Written by
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Zoological Society of London

16 February 2019

Community pangolin conservation

Chai Apale is the Project Manager for ZSL’s Philippine Pangolin Project. Chai and the project team are working to conserve the Philippine pangolin by working with local communities and law enforcement in the Palawan region of the Philippines.  Here she takes us through some of the work that ZSL’s newest pangolin conservation project has been doing.

The Province of Palawan is a biodiversity hotspot in the Philippines and home to the endemic Manis culionensis, an Endangered pangolin species locally known as ‘balintong.’ According to available data, their populations are estimated to have halved over the past 30 years due to poaching for local consumption, national and international trade, and habitat loss. Thus, making ‘balintong’ an urgent priority for conservation attention. 

Saving pangolins in China

Black carved balintong (pangolin) made by members of indigenous peoples in Palawan
© Chai Apale

To complement the existing conservation initiatives of the government and other non-government organisations, ZSL-Philippines recently launched the ‘Safeguarding the Philippine Pangolin’ Project. This project aims to reduce balintong poaching and trafficking through evidence-based conservation planning, local site-based protection, increased law enforcement and community engagement. Team Balintong, composed of five Filipinos and a PhD student from the Institute of Zoology, are working together to implement the project. 

Team Balintong group selfie
© Chai Apale

Working with local communities in Philippines 

Team Balintong’s first major activity is conducting a large-scale community-based local ecological knowledge (LEK) survey across the province of Palawan. Comprised of almost 15,000 km2 with a vast mountain range running through the islands spine, this is no small task! Targeting over 1000 households across 74 villages/barangays, we hope to assess the status of ‘balintong’ across existing and candidate protected areas in the province. The research will provide the first detailed assessment of the current regional status of ‘balintong’ and will provide new information on the threats facing the Philippine pangolin to better understand local beliefs and attitudes about the species.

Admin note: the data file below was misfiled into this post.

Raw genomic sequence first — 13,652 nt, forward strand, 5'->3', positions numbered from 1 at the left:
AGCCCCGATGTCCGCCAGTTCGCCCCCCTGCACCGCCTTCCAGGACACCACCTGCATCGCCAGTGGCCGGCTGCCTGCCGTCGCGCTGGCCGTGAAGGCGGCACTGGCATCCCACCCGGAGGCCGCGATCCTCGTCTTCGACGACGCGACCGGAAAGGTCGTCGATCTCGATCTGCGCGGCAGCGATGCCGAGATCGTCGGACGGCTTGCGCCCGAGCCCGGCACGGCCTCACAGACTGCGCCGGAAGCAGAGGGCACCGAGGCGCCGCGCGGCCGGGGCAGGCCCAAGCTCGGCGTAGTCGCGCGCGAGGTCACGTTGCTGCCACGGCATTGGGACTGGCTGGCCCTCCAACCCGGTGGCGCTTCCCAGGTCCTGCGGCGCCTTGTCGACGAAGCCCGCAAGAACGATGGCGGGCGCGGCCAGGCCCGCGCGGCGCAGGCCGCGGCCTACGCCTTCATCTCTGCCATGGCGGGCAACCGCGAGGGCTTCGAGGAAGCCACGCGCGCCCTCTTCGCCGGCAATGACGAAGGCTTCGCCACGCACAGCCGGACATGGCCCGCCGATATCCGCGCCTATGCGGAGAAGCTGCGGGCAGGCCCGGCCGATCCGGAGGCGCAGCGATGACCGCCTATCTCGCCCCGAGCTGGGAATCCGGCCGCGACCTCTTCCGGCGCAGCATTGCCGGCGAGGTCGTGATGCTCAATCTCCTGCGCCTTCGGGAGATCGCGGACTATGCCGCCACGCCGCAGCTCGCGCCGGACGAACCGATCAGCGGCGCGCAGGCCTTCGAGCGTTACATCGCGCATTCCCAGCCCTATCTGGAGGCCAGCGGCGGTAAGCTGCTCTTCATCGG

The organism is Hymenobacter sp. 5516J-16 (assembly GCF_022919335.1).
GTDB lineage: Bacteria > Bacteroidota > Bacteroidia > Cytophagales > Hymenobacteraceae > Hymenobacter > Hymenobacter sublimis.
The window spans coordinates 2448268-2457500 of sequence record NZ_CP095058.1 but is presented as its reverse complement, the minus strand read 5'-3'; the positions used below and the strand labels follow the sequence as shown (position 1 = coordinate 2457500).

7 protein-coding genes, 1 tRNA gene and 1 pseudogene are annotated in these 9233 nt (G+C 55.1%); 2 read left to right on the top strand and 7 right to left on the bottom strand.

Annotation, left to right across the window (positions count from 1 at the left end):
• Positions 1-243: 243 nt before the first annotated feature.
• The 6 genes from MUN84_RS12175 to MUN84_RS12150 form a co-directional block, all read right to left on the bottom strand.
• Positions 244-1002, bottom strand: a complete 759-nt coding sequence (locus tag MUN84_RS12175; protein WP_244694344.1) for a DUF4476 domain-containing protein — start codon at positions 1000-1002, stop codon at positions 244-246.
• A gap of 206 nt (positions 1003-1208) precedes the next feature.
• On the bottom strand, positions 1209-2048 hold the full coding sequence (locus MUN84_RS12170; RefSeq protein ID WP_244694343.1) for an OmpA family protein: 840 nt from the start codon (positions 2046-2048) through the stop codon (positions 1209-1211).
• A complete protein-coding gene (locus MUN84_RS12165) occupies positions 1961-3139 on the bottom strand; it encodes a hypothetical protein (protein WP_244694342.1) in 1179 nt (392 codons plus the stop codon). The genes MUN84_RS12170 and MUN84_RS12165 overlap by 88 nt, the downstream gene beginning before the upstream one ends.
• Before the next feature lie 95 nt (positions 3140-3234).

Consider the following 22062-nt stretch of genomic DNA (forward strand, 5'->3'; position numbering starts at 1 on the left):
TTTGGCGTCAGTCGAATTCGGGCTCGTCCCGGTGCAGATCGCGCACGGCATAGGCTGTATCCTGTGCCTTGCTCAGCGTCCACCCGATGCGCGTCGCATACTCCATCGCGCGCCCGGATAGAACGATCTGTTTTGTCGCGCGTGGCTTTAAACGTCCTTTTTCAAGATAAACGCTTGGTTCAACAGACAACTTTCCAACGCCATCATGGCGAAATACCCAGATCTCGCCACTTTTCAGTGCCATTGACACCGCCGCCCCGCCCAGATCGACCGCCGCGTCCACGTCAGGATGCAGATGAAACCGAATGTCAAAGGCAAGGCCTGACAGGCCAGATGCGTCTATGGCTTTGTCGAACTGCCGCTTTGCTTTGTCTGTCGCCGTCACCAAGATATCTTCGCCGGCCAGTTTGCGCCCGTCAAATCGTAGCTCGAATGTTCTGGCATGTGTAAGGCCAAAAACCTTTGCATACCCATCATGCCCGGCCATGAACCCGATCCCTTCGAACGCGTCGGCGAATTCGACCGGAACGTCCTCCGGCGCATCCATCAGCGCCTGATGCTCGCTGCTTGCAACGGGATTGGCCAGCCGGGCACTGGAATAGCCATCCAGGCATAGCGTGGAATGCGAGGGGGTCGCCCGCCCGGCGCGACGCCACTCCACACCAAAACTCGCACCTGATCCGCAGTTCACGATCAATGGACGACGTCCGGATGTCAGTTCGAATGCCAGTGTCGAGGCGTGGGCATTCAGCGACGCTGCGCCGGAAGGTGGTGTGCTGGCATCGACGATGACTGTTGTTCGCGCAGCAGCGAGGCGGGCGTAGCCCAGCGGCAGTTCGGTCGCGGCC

People and wildlife

Philippines pangolin fieldwork

First things first, however, and before we can survey anywhere we have a number of important visits to make. In the Philippines, it is important to conduct courtesy calls at the Mayor’s Offices and at the Barangay/Village Halls to formally present the team and the project to the mayor and barangay captains, respectively. For the past two weeks, our team usually start the day at 8:00AM, stopping by at the barangay hall and meeting with the barangay officials to gather information about the area. Our target is to interview 18 households per barangay per day. 

Once we’ve completed our courtesy calls we can get on to the interviews. But, this isn’t as simple as you might think!  Locating puroks (the neighbourhoods within a village) or even just going to the different barangays has always been a different kind of challenge and adventure for the team. We need to take unpaved roads, go through scenic (and often VERY bumpy) routes and sometimes, cross locally made wooden bridges. As always, though, we conduct safety checks first!

Baby pangolin rescued by poachers

LCOs Ronald, Josefa and Darlyn conducting the LEK surveys
© Chai Apale

Once we are in the purok, local community organisers (LCOs) Ronald, Josefa and Darlyn conduct the LEKs with the different households. Local people offer them to come inside their houses, but sometimes they interview them with a view. Meanwhile, Lucy and I do the Key Informant Interviews (KII) with local individuals who have been identified as having good knowledgeable about pangolins. It is an inspiring and heart-warming experience and we are always met with such a warm welcome. It’s a privilege to get to know more about them and their stories.  

Pangolin fieldwork

Fieldwork is exhausting, but meeting people and hearing their stories, encountering different kinds of adventures and even having debriefing sessions under a tree on a bridge, is definitely worth it! On top of these, we also get free buko juice as gifts from the locals and we are treated to picture-perfect views. I am, definitely, lucky to be a part of this team because we get to travel across the Philippine’s last frontier while doing our share in conserving the endemic and threatened ‘balintong.’ 

For life everywhere

From working with small communities in the Philippines to influencing governments across the world, we are always there for nature.